Given its importance, we assume a standard of ethics exists in cybersecurity. However, is this assumption accurate?
First, cybersecurity certification is high on the list of hiring requirements. And the community treats certifications with a special reverence. Secondly, many cybersecurity professional hold multiple certifications. And they proudly display them inside their online profiles and their email signatures.
What’s most important though, is that every certification has a required a code of ethics.
A Code of Ethics
The certifying agencies have a formal code of ethics and their members must follow to it. Enforcement of the code is the responsibility of the owning agency and its members.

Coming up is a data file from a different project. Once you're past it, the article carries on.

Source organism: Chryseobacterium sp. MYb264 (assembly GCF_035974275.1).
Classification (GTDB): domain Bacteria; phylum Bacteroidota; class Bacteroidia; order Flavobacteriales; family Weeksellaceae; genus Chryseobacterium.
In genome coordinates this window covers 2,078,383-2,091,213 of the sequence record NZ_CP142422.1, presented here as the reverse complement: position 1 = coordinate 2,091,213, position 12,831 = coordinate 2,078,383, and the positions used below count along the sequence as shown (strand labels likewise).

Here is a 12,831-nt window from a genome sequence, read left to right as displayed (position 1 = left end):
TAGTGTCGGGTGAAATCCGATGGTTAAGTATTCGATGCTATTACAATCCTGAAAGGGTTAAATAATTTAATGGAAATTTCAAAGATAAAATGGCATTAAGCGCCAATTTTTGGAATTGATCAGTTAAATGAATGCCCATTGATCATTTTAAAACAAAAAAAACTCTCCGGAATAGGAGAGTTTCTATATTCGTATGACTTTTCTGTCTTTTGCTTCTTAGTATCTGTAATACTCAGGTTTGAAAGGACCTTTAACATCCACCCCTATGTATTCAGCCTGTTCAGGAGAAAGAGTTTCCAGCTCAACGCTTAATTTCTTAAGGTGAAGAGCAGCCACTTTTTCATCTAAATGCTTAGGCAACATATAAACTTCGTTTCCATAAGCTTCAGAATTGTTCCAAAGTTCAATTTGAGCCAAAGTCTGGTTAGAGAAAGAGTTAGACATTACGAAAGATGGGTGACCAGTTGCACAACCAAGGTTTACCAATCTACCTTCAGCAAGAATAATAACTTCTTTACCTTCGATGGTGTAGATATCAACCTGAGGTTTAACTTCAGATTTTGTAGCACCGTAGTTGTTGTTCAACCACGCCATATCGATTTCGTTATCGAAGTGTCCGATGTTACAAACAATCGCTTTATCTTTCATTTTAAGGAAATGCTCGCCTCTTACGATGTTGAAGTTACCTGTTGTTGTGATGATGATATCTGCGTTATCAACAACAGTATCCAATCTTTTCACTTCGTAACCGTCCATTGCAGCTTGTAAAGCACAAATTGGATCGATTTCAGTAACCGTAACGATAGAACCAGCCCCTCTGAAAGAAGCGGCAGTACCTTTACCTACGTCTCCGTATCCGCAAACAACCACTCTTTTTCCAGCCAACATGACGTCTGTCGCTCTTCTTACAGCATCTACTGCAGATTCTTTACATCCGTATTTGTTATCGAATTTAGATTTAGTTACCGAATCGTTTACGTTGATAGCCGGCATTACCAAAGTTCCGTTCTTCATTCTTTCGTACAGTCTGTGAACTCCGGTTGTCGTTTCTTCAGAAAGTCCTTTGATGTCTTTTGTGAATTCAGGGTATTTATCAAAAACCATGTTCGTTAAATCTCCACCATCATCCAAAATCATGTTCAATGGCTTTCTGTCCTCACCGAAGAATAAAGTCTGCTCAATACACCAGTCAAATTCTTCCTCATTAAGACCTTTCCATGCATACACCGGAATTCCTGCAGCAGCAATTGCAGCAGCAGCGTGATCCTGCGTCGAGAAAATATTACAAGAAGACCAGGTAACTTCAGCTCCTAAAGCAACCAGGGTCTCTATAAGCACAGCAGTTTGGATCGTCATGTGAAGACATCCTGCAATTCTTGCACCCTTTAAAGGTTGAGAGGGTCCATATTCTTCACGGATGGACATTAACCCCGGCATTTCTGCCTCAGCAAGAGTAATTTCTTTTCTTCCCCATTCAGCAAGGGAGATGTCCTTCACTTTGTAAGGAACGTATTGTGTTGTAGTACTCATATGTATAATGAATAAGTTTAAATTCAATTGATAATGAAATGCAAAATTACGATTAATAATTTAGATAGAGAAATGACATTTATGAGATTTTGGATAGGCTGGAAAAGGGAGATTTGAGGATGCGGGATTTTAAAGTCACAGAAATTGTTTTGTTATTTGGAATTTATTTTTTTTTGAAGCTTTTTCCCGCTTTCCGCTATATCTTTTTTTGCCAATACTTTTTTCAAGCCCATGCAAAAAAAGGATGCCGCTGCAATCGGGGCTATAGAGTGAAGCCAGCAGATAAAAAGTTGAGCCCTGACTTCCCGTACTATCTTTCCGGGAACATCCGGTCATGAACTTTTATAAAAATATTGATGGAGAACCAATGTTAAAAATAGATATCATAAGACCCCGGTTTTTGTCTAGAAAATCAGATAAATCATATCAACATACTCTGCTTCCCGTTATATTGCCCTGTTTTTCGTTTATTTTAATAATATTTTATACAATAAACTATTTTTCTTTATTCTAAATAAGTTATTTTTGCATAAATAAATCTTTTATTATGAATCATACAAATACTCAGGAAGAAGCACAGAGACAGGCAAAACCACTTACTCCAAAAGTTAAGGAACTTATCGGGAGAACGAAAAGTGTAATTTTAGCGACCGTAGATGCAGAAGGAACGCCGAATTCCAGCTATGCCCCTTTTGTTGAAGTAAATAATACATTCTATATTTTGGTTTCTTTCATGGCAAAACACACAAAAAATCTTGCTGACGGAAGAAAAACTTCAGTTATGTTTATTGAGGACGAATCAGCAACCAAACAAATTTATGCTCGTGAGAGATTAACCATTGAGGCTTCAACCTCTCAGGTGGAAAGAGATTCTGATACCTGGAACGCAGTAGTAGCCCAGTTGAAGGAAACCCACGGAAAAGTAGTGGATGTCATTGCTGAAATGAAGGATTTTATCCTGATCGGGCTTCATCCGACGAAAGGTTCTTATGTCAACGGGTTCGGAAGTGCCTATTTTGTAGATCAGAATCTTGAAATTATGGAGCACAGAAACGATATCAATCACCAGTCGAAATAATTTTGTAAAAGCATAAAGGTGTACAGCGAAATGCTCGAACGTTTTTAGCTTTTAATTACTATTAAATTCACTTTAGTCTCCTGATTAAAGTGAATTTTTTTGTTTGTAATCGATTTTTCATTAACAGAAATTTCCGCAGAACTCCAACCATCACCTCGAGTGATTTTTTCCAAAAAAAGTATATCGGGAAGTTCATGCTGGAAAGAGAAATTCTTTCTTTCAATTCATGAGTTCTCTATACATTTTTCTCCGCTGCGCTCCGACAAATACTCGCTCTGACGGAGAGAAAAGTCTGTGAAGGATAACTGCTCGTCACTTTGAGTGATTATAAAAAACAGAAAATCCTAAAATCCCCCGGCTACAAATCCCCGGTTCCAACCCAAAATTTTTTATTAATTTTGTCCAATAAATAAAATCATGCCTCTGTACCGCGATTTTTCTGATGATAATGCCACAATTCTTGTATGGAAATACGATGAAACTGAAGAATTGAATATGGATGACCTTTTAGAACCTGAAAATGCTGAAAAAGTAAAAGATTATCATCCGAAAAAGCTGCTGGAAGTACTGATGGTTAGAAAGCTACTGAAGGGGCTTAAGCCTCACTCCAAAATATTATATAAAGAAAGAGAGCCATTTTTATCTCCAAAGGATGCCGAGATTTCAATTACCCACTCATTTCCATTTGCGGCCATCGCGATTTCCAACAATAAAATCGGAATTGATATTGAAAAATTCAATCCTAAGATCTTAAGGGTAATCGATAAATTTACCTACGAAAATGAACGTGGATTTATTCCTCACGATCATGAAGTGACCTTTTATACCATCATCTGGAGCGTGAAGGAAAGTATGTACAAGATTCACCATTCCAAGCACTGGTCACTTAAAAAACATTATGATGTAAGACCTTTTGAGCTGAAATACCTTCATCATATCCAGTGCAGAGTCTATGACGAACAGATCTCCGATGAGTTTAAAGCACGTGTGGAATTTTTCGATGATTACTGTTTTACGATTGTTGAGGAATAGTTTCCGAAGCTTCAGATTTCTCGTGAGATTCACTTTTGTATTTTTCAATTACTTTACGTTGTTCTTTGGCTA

Fortunately, the code of ethics for the different agencies is very similar. Nearly all include requirements their members to protect society, and to foster public trust, through honorable, honest, and responsible actions.
Herein lies the problem
Each time there is a cybersecurity breach the cybersecurity staff faces an ethical dilemma. Should they remain quiet and let the company make an announcement? What if the announcement is delayed? How long is it appropriate to wait?
Conversely, should they act as a whistle-blower and release the information themselves?
Unfortunately, the decision is not an easy one; especially when privacy information is involved.
Cybersecurity professionals, and especially the leaders, are failing to live up to their oaths each time they remain quiet, following an incident where consumer information is stolen.
By choosing to remain quiet, they are placing their own welfare ahead of the common good, and failing to act honorably, honestly, and responsibly.
So is there ethics in cybersecurity?
At best, they is some serious doubt.